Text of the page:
From 1995-1998, either Tennessee or Florida made the national championship game or, at the very least, had a chance to gain a share of the title in the season-ending poll. (UT might have split with Michigan had it been able to upset Nebraska in the 1998 Orange Bowl.) In 2001, the Tennessee-Florida winner was going to enter the SEC Championship Game with a chance to play for a spot in the BCS title game at the Rose Bowl. Tennessee defeated Florida but then got upset by a coach named Nick Saban over at LSU.

If some of the Tennessee-Florida games from 2002 through 2008 still contained a measure of national significance, none matched the stakes presented in 2001, and none matched the heavyweight feel provided by Vols-Gators from 1995 through 2001.

These 17 years after Rex Grossman’s tying 2-point pass fell incomplete in the back of the end zone in The Swamp, Tennessee and Florida are less relevant than ever on the national scene. Saturday’s reunion in Knoxville feels more like a “who might not make a bowl” battle than a contest to see which team might challenge Georgia in the East.

Neither team is in UGA’s zip code right now.

Beyond trying to regain relevance, however, Florida and Tennessee face a shared problem which is hard for fans of both programs to ignore: Not only are these teams not particularly good at the moment; they aren’t even easy on the eyes.

Remember last year’s festival of errors? Remember Butch Jones not giving John Kelly the ball inside the 10? Remember Florida trying to gain some semblance of consistency with its passing game? The 2017 edition of Vols-Gators wasn’t as bad as the 2014 contest in Knoxville which made TV viewers want to gouge their eyes with a fork, but it was still hard to take.

“At least give me a show if you’re going to be bad,” some people might say. At least be entertaining if you’re not going to be elite.

Vols-Gators hasn’t even lived up to that modest level of hope and pleading in a number of its recent iterations.

Yes, maybe Jeremy Pruitt and Dan Mullen will, in the course of time, lift these programs back to where they feel they belong. Yet, it seems clear that these are not quick fixes and not programs which are ready to compete with Georgia. Merely competing with South Carolina this year isn’t a given, though we will soon see.

How far have Tennessee and Florida fallen since 2001 and the glory days of a once-golden rivalry?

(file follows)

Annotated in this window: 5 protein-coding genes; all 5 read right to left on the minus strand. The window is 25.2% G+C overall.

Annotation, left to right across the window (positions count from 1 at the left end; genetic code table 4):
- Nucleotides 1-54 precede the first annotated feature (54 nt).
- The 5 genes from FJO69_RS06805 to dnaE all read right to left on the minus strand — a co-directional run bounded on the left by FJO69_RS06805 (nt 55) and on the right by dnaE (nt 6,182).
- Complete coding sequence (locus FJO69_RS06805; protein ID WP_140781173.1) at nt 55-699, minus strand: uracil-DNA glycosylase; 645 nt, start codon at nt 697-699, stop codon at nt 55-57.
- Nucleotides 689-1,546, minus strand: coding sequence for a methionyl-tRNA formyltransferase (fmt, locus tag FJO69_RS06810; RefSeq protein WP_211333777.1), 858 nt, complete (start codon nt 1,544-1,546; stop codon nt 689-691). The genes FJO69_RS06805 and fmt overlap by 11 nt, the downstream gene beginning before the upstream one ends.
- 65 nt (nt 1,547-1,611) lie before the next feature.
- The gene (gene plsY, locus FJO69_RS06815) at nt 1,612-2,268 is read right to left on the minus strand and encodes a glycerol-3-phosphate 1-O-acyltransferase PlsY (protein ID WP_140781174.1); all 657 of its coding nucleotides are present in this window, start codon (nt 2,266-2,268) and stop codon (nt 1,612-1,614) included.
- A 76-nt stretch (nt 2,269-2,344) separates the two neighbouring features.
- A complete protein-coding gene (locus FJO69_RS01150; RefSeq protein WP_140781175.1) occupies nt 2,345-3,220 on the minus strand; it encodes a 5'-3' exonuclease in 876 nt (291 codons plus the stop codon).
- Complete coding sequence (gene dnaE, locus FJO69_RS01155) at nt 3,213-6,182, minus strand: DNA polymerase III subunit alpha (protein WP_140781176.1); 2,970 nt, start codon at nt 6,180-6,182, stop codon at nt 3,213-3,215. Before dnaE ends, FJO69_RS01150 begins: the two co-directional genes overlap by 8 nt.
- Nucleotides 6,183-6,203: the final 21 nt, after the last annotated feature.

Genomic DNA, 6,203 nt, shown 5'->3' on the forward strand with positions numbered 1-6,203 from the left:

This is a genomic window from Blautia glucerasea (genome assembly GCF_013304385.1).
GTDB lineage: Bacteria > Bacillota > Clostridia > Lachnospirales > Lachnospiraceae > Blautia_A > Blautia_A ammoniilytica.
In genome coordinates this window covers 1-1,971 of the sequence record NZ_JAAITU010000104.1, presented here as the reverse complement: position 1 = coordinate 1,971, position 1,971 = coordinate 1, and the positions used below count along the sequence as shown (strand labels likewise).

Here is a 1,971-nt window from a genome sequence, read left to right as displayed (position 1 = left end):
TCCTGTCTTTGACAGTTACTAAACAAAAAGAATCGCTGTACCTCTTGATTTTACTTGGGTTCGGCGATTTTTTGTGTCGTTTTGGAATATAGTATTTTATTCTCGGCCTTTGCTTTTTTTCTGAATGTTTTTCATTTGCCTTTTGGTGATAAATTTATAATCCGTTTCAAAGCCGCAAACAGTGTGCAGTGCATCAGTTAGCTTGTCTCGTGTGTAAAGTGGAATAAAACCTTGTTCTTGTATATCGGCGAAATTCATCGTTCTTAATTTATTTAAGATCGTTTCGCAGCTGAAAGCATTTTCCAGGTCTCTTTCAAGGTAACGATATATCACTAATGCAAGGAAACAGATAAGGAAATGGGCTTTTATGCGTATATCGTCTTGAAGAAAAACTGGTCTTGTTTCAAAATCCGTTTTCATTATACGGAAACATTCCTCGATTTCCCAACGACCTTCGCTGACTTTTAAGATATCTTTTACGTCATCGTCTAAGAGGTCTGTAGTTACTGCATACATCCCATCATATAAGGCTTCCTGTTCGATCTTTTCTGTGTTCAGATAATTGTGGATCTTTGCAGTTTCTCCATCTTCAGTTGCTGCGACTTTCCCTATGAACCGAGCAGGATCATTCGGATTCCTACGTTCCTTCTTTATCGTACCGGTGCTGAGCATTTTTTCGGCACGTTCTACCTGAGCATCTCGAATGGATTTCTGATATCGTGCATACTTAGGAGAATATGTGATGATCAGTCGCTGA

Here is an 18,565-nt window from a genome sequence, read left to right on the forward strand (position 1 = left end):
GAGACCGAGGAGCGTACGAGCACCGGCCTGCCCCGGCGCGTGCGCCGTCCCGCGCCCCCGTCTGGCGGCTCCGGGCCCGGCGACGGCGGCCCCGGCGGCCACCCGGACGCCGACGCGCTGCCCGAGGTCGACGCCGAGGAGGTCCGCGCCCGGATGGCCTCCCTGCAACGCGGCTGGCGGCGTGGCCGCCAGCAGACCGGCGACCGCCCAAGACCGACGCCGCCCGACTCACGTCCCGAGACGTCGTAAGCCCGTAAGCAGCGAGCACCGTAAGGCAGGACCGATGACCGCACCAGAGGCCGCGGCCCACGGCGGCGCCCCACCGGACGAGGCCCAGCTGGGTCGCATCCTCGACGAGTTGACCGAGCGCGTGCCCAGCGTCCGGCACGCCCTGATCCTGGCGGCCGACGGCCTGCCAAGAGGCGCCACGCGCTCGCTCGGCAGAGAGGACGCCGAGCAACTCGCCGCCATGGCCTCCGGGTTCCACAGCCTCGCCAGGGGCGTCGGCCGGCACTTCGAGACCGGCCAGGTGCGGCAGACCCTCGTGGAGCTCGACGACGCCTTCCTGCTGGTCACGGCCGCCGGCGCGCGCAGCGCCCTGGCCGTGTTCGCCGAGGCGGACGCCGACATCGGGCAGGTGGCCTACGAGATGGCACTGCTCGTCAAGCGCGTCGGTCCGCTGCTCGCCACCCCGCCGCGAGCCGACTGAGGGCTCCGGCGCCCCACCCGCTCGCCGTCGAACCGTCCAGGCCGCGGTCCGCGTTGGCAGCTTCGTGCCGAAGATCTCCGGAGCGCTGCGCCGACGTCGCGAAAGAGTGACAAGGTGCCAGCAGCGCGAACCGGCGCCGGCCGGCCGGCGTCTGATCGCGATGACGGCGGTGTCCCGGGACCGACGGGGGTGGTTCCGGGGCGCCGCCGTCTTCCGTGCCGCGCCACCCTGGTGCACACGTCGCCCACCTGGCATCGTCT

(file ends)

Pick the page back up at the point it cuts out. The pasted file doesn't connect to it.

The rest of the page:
Far enough that making substantial improvements in 2018 would not even create championship aspirations — it would merely relieve fears that a total collapse is imminent.

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Florida Gators

2019 SEC schedule released- doesn’t do Gators any favors

Florida Football Insiders

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Kim Klement-USA TODAY Sports

The Southeastern Conference is the front runner of all the major conferences, when it comes to being proactive and staying relevant at all times with the fans and the media. And they demonstrated it, yet again, on Tuesday afternoon, while in the middle of the current SEC football schedule.

That’s because the conference released it’s 2019 league games and dates.

And most Gator fans will be concerned, if not discouraged, to see that the SEC has put Gators game with Auburn at the Swamp on October 5th and then, the next two weeks, have Florida at LSU and at South Carolina. Talk about a “murderers row” lineup of games?!

Florida does open conference play at Lexington, KY, against the Wildcats. And the Gators faithful are still smarting after the Wildcats stopped UF’s 31 game winning streak with an impressive win two weeks ago at the Swamp.

Florida will host Tennessee in it’s now traditional late September matchup slot.

No one can dispute that SEC also puts other programs through difficult stretches too. Yet, in Florida will come off their bye (as they have traditionally been given) to play the top team right now in the East.

We already knew that the Gators in state rival book ends of playing Miami in the opening game Labor Day weekend in Orlando, and then playing host to  FSU on this year’s docket.

Now, four games  in a row with Auburn, LSU, South Carolina and Georgia?

Won’t be easy for coach Dan Mullen’s second season.

 

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Florida Gators

Kentucky ends dubious streak outplaying Gators Saturday night

Florida Football Insiders

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Kim Klement-USA TODAY Sports

In November of 1986: Ronald Reagan was in the White House, “Top Gun” with Tom Cruise had been #1 in the movie theaters and Kentucky found a way to beat Florida 10-3 that season.

Since that time, a streak spanning 31 consecutive losses had created humiliation for the Wildcats, when taking on the Gators.

Well, the wait is over after a tremendous performance Saturday night in the Swamp, Kentucky has ended their drought with a 27-16 win.

Quarterback Terry Wilson threw for two touchdowns and ran for another as Kentucky built a 21-10 fourth-quarter lead. And in the end, the Gators did not have enough rally in them.

Despite quarterback Felipe Franks getting them in the end zone with a 99-yard drive and 3:34 remaining, Florida could get no closer as the Cats put it away late.

Running back Benny Snell hammered Florida for 175 yards on 27 carries. And, time and again, he picked up key first downs to keep drives alive.

The loss is particularly stinging because it was not only an SEC game but the home opener with first year head coach Dan Mullen.

A week ago, Franks was brilliant against lesser competition in Charleston Southern with five first-half touchdown passes. Saturday night he was below 50% completion percentage at 17 of 38 for 232 yards 2 touchdowns and one interception.

Franks pulled the Gators within five points at 21-16, when he capped a 99 yard drive by hitting Freddie Swain from four yards out and 3:34 remaining. The Wildcats held on the important two point conversion when Franks threw incomplete out of the back of the end zone.

The Gators got the ball back one last time with under :30 remaining, but on the final play of the game, Franks was sacked and Kentucky eventually ran the fumble into the end zone for a TD to end the scoring.

Kentucky’s victory snaps the longest losing streak of one team against another in FBS football.

The Gators have to get over the humbling defeat at home and get ready to play Colorado State next week.